Laybourn agrees and, like Glover, predicts a two-tier process emerging. “Individual investors are certainly a constituency that private equity sponsors are trying to better access to facilitate investments into private equity funds, because there’s a lot of capital there that sponsors are not really able to access today beyond very wealthy individuals. The standardisation of documents for those investors will depend very much on the regulatory environment and whether the US regulators provide better access.

“I can envisage that there will be two categories of offering, with one to access retail channels that will be standardised and regulated, akin to the mutual funds market in the US, and another for institutional capital that functions much like it does today, but we seem to be ways away from that at the moment.”

That retail space is the only part of the market where Laybourn predicts the Securities and Exchange Commission will increase its intervention: “The SEC so far has been attuned to the sophistication of the institutional market participants and the relative bargaining power of investors, recognising that many of the institutional investors in private equity hire large law firms to do this and it really is a negotiation between two sophisticated parties. My guess is that they will continue to take that approach and not intervene in a well-functioning commercial arrangement between sophisticated parties.”

One area where the direction of travel seems determinedly against standardisation is around negotiations on carried interest and the management fee. While the two and 20 compensation structure has been ingrained for many years, lawyers predict more flexibility emerging.

Glover says: “You are likely going to see much more flexibility around the percentage amount of carried interest charged, with different carry amounts being agreed for different funds and in particular outperforming managers being able to command much higher amounts of carry. What will become more common will be carry percentage amounts increasing according to performance, so maybe 20 percent up until the sponsor achieves 2x money back to LPs, then 25 percent from 2x to 2.5x, and maybe 30 percent once they go above 3x.”

The significance of ESG is going to be massive. You are going to find investors being very prescriptive as to the ESG standards that need to be adopted
Jason Glover

Laybourn says: “Another area where we have seen a little bit of creativity is around optionality, with some sponsors giving investors a choice between different waterfall options and other bespoke arrangements to address investor concerns.”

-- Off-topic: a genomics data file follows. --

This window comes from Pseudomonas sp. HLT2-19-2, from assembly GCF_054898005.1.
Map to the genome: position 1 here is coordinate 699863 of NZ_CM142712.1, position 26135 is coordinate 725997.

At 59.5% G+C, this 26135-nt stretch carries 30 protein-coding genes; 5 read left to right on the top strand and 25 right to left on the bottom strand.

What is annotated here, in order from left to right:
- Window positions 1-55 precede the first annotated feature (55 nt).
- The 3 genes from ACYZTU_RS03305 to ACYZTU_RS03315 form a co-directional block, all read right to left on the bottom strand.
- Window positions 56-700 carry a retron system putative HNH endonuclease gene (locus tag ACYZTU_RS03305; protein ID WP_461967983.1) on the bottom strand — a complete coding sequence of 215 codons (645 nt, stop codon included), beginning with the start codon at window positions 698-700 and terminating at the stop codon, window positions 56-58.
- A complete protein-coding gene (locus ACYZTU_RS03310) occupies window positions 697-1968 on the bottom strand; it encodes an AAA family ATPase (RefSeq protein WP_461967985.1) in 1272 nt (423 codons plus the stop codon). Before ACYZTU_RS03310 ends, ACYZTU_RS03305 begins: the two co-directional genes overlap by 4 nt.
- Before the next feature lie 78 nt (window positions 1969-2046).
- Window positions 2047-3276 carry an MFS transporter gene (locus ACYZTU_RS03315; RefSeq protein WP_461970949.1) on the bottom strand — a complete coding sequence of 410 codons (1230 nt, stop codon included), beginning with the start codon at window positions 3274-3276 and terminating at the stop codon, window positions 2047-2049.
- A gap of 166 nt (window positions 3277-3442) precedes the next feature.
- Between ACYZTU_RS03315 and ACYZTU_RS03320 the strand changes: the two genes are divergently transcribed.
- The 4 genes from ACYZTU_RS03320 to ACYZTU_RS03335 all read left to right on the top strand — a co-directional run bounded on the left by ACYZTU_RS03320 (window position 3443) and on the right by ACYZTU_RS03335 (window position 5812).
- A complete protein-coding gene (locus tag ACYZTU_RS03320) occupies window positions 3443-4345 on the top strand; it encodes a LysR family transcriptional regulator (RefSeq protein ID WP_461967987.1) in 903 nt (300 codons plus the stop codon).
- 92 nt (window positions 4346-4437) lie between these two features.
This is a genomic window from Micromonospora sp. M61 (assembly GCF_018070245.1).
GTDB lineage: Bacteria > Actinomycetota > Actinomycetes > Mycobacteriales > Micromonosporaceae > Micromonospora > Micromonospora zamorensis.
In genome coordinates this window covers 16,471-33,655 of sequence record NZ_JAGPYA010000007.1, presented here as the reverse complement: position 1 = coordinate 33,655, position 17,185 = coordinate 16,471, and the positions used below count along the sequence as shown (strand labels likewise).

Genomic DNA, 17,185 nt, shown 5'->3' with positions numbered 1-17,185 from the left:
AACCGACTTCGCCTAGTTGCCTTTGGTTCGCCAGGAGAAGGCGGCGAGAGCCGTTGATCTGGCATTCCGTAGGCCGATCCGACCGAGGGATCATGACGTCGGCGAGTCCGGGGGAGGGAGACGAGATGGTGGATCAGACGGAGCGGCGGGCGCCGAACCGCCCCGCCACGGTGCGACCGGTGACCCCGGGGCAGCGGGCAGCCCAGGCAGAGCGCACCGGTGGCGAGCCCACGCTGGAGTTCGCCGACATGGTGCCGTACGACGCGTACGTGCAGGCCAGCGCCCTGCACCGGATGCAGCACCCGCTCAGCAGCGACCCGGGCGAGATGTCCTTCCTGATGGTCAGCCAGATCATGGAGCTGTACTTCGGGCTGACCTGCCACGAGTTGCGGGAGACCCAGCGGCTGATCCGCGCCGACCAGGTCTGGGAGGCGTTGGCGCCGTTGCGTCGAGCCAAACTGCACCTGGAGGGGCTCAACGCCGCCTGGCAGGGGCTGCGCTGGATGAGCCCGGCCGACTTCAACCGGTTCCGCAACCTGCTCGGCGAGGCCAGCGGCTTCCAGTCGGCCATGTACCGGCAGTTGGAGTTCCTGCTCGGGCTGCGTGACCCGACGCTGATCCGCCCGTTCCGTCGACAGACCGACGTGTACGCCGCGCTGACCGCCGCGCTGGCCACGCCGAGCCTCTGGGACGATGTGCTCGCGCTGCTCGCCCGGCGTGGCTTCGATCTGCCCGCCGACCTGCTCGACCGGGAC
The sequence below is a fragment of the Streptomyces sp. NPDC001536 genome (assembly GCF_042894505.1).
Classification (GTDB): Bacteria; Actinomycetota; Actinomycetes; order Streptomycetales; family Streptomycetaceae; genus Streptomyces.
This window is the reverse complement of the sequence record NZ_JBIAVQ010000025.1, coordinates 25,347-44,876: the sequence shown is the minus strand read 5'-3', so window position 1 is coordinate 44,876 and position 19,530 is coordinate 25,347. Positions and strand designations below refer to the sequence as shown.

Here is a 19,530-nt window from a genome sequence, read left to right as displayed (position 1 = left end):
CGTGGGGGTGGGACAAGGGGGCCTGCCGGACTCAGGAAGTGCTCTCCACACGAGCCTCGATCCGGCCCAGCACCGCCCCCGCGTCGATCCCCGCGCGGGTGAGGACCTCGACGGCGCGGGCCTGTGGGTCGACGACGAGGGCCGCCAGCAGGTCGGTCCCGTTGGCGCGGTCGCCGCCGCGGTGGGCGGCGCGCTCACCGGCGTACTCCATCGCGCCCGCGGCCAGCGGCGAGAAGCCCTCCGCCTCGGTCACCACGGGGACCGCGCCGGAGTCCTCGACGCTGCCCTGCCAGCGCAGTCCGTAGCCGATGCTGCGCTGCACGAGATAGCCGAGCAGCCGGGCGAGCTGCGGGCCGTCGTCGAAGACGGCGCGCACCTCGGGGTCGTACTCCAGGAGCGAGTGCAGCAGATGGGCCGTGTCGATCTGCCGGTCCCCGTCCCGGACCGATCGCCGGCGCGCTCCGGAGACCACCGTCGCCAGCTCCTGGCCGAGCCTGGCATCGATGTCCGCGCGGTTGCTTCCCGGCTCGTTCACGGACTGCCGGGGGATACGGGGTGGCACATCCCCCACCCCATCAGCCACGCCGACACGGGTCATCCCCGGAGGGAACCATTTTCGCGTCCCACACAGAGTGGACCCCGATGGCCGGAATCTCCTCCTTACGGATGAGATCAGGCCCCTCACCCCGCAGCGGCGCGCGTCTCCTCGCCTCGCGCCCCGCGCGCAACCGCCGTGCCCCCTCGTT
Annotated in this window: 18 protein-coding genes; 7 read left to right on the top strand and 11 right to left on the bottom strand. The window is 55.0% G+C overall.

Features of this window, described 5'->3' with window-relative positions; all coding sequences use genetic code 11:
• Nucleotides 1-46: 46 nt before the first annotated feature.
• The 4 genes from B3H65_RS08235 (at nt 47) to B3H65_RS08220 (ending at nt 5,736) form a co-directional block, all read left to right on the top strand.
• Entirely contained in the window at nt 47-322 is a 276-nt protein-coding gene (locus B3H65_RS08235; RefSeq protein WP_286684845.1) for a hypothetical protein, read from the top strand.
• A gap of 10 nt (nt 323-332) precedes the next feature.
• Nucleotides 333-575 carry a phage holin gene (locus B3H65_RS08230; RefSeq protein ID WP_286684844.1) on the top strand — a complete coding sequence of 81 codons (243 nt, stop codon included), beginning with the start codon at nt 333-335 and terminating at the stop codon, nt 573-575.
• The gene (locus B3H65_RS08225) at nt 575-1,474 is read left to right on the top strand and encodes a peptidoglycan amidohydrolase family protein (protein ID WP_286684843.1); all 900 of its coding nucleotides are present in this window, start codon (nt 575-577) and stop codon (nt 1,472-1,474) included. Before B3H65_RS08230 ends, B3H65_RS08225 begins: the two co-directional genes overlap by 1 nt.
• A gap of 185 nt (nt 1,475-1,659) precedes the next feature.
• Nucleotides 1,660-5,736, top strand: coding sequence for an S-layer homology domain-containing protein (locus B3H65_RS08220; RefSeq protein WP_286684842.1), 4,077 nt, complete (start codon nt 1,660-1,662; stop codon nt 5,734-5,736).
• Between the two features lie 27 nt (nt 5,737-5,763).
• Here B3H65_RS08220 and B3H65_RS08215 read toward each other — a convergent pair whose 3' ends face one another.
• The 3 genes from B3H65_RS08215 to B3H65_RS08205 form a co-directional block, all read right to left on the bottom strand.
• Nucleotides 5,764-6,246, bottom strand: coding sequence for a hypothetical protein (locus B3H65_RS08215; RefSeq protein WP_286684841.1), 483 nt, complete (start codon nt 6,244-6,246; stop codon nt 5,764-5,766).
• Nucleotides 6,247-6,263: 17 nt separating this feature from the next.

On the management fee, Glover predicts a move towards drawdowns being varied to mitigate the impact of the J-curve, such that instead of drawdowns being the same year-on-year throughout the investment period of the fund, resulting in a fund showing negative returns in the first few years when investments are in their infancy, larger GPs may be willing to defer management fees in the early years of a fund’s life.

Halford predicts that the LPA will adapt over the coming years to allow for more longer-term funds and fund extensions, in recognition of the limitations of the standard 10-year lifespan.

“We are already seeing a major change around the way the industry is dealing with the fact that funds have a fixed term of 10 years and then get extended,” he says.

“Solutions for GP-led secondaries, for example, and the transferring of assets into continuation funds, as well as the formation of more longer-term funds, are a recognition that not all assets will get sold within the life of the fund. I see more things being baked into the LPA to do with GP-led secondaries and allowing for assets to be held for longer.”

Advisors to both sponsors and investors recognise an opportunity for technology to smooth some elements of the fundraising process, with the potential for anti-money laundering questionnaires and subscription documents – which require investors to fill out lengthy forms documenting their suitability to invest – to be automated, perhaps with the use of barcodes.

Beyond that, few predict the process becoming a whole lot easier. Laybourn says: “These are arrangements that are heavily negotiated, with a lot of time today spent on side letters, which are getting longer and longer. It is not uncommon to get a side letter from an investor that has 40 bespoke provisions, and I don’t see that trend reversing any time soon.”